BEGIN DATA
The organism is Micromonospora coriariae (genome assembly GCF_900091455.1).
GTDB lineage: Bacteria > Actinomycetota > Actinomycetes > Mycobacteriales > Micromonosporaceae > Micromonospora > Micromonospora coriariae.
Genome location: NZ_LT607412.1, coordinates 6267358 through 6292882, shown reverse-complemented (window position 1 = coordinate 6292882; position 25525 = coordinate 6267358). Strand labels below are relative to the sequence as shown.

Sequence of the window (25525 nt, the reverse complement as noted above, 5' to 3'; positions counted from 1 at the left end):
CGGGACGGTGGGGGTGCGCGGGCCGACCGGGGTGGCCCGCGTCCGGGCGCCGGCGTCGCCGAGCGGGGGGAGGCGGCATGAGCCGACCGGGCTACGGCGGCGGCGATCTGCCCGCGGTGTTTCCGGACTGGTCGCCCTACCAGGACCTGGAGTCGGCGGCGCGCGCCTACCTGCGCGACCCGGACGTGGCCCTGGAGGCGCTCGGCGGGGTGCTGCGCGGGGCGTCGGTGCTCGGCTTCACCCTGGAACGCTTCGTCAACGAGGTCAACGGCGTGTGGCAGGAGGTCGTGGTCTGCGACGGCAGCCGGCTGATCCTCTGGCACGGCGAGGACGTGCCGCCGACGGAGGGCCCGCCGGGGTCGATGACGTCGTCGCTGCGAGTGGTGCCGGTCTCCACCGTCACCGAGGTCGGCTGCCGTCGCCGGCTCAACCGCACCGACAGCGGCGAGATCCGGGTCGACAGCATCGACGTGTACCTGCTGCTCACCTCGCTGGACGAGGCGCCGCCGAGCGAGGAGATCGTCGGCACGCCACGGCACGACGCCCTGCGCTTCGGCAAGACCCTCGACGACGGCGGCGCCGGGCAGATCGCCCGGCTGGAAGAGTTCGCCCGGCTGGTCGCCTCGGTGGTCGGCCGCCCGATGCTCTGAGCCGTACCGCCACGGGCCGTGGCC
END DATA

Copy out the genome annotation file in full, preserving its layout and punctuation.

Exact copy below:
The organism is Micromonospora coriariae (genome assembly GCF_900091455.1).
GTDB lineage: Bacteria > Actinomycetota > Actinomycetes > Mycobacteriales > Micromonosporaceae > Micromonospora > Micromonospora coriariae.
Genome location: NZ_LT607412.1, coordinates 6267358 through 6292882, shown reverse-complemented (window position 1 = coordinate 6292882; position 25525 = coordinate 6267358). Strand labels below are relative to the sequence as shown.

Sequence of the window (25525 nt, the reverse complement as noted above, 5' to 3'; positions counted from 1 at the left end):
CGGGACGGTGGGGGTGCGCGGGCCGACCGGGGTGGCCCGCGTCCGGGCGCCGGCGTCGCCGAGCGGGGGGAGGCGGCATGAGCCGACCGGGCTACGGCGGCGGCGATCTGCCCGCGGTGTTTCCGGACTGGTCGCCCTACCAGGACCTGGAGTCGGCGGCGCGCGCCTACCTGCGCGACCCGGACGTGGCCCTGGAGGCGCTCGGCGGGGTGCTGCGCGGGGCGTCGGTGCTCGGCTTCACCCTGGAACGCTTCGTCAACGAGGTCAACGGCGTGTGGCAGGAGGTCGTGGTCTGCGACGGCAGCCGGCTGATCCTCTGGCACGGCGAGGACGTGCCGCCGACGGAGGGCCCGCCGGGGTCGATGACGTCGTCGCTGCGAGTGGTGCCGGTCTCCACCGTCACCGAGGTCGGCTGCCGTCGCCGGCTCAACCGCACCGACAGCGGCGAGATCCGGGTCGACAGCATCGACGTGTACCTGCTGCTCACCTCGCTGGACGAGGCGCCGCCGAGCGAGGAGATCGTCGGCACGCCACGGCACGACGCCCTGCGCTTCGGCAAGACCCTCGACGACGGCGGCGCCGGGCAGATCGCCCGGCTGGAAGAGTTCGCCCGGCTGGTCGCCTCGGTGGTCGGCCGCCCGATGCTCTGAGCCGTACCGCCACGGGCCGTGGCC